By ALIX HODSON
For evidence that the Islands Trust has abrogated in its mandate to “preserve and protect” the Gulf Islands for all British Columbians, look no further than the recently approved housing development on Gabriola Island.
The rezoning of one of the last areas of Coastal Douglas-fir to allow for 24 apartment units is just the latest in an ongoing trend of deforestation and urbanization. Three years earlier, a huge tract of nearby forestland was sacrificed as the Trust horse-traded 27 new lots for undevelopable riparian marshland elsewhere on the island.
None of this makes sense on a small island with limited capacity and resources, and no community water or sewage systems. Not surprisingly, groundwater contamination is now widespread due to over-development and the proximity of septic to wells.
Over half of the 300 wells on Gabriola are within one square kilometre of the apartment complex site. This part of the island has the greatest water demand due to commercial, industrial and domestic uses. Clearing five more acres of forest within this important water catchment and recharge zone is reckless.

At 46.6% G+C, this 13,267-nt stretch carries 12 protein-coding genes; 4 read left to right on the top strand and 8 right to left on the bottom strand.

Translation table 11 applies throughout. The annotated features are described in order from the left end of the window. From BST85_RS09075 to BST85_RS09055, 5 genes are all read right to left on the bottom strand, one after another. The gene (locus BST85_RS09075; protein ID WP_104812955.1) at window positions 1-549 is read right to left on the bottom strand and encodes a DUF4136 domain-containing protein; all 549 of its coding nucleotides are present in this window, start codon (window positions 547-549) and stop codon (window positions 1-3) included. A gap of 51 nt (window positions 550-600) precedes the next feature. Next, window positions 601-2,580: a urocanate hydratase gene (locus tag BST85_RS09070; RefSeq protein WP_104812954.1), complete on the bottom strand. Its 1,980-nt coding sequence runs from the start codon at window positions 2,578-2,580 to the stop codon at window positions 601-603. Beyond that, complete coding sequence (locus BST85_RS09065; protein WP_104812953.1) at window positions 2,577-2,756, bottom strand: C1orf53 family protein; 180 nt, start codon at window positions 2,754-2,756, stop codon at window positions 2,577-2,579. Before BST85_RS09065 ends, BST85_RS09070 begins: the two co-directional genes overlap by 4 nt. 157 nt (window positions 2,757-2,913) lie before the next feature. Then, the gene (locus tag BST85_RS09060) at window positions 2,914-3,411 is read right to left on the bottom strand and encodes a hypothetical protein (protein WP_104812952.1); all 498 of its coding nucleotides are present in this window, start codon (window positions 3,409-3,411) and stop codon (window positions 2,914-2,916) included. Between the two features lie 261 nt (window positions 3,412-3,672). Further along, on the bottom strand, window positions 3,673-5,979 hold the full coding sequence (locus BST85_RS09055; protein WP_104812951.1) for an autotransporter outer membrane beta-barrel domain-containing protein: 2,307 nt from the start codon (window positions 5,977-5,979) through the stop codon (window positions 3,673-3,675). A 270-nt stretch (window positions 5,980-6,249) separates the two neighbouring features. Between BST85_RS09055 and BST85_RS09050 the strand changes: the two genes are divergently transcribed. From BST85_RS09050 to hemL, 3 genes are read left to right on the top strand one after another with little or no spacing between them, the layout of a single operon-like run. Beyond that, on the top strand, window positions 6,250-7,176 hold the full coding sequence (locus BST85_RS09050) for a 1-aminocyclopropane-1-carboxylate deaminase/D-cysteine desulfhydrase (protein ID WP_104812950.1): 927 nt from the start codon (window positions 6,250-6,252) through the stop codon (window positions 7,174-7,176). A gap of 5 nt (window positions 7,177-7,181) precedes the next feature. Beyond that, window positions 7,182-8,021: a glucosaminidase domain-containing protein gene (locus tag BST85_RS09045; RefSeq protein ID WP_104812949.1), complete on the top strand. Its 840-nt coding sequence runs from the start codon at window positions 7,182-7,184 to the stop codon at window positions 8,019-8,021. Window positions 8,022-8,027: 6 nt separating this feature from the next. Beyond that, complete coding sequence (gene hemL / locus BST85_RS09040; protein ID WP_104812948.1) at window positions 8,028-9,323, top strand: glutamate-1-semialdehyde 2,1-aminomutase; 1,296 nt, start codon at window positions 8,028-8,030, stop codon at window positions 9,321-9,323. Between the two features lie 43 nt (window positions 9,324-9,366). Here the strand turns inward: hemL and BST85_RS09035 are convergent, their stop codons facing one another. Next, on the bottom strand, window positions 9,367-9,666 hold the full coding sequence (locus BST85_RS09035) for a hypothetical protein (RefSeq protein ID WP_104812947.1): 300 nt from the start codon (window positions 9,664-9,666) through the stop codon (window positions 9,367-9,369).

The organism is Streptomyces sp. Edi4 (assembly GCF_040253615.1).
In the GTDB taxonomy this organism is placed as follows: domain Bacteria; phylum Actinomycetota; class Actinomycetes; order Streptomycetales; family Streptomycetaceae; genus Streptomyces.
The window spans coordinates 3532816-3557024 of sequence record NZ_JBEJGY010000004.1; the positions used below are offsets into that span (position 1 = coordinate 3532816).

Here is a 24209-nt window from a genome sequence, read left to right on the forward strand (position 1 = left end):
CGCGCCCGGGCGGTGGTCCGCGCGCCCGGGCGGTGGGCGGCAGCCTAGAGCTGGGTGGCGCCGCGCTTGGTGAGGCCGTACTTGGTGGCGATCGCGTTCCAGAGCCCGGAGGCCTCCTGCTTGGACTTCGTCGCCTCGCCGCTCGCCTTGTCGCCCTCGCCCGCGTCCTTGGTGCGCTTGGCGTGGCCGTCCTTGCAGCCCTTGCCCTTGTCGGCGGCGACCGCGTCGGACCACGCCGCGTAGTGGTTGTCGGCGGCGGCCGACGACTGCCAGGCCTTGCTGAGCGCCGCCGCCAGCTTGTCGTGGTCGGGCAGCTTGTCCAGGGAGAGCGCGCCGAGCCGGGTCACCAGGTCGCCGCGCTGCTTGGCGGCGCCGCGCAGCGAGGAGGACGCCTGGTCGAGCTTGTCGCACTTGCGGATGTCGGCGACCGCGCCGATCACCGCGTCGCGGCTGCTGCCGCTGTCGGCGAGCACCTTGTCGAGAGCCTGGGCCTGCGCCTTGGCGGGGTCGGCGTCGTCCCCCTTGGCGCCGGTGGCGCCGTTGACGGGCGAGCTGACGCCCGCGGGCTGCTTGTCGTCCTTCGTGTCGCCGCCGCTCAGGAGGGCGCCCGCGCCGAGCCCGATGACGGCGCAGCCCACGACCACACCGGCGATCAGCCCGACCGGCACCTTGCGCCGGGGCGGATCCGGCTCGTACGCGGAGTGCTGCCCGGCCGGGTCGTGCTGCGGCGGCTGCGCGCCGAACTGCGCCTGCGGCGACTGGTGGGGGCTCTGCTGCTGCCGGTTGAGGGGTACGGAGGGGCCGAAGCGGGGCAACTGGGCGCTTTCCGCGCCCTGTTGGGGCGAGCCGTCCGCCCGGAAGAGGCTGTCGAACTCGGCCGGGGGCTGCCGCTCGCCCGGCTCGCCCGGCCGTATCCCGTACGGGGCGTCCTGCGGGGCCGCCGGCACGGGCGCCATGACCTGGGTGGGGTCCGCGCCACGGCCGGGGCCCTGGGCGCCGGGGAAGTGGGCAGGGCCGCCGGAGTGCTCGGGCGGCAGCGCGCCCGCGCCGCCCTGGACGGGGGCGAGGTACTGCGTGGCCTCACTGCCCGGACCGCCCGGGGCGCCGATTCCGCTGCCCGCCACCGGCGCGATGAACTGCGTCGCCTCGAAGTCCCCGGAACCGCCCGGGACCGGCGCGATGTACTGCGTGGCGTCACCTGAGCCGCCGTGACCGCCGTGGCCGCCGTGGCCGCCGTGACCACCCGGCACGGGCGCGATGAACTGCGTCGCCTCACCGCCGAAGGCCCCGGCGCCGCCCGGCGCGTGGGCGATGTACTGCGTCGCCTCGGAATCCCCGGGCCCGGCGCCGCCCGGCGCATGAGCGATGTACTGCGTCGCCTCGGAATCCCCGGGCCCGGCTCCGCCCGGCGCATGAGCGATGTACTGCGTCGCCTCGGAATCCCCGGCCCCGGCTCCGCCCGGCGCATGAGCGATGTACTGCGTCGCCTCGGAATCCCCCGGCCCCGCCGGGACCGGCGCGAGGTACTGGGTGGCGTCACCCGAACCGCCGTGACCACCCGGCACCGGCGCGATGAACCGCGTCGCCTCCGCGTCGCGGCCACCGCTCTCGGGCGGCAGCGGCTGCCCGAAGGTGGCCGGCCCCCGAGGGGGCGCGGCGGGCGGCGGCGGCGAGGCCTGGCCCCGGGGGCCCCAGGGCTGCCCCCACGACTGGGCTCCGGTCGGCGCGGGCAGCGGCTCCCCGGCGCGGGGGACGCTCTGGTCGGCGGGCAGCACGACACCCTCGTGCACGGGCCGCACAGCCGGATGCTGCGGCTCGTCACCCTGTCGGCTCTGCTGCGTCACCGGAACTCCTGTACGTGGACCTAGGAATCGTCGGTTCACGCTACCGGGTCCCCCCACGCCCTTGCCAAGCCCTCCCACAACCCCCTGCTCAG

Unlike cities such as Vancouver, Victoria and Nanaimo, the Gulf Islands cannot tap into distant watersheds. The precipitation that falls on each island is all there is, and as the impacts of climate change intensify, the future becomes more uncertain. Alarmingly, all test wells on the island are showing a persistent drop in water levels.
Proponents of the project argue that more affordable housing is necessary for local employees, but fail to mention the Islands Trust has no means to designate housing for employees only. Anybody in the right income bracket from on or off island can qualify to live in the complex. So what is really being accomplished?
The constant push to provide affordable housing on Gabriola and other islands flies in the face of a 2016 telephone survey proving that the vast majority of islanders want to put the brakes on development while only about 10 per cent are in favour of affordable housing. It also ignores last year’s State of the Island Report showing Mayne, Hornby and Gabriola are already at or near the threshold for ecosystem health.
If trustees believe they have now solved the housing problem, they are sorely mistaken. The Gulf Islands are surrounded by fast-growing cities with soaring real estate values and limited rental accommodation, and that means the protected area will always be under pressure to provide more housing. It’s never-ending.
The Islands Trust has to make a choice: focus on its original mandate of limiting development and protecting ecosystems, or continue with its current, misguided attempts to juggle environmental, social and economic goals at the same time. We have reached a tipping point where any further development is unsustainable. Islands by nature have limits.
The writer is a long-time resident of Gabriola Island.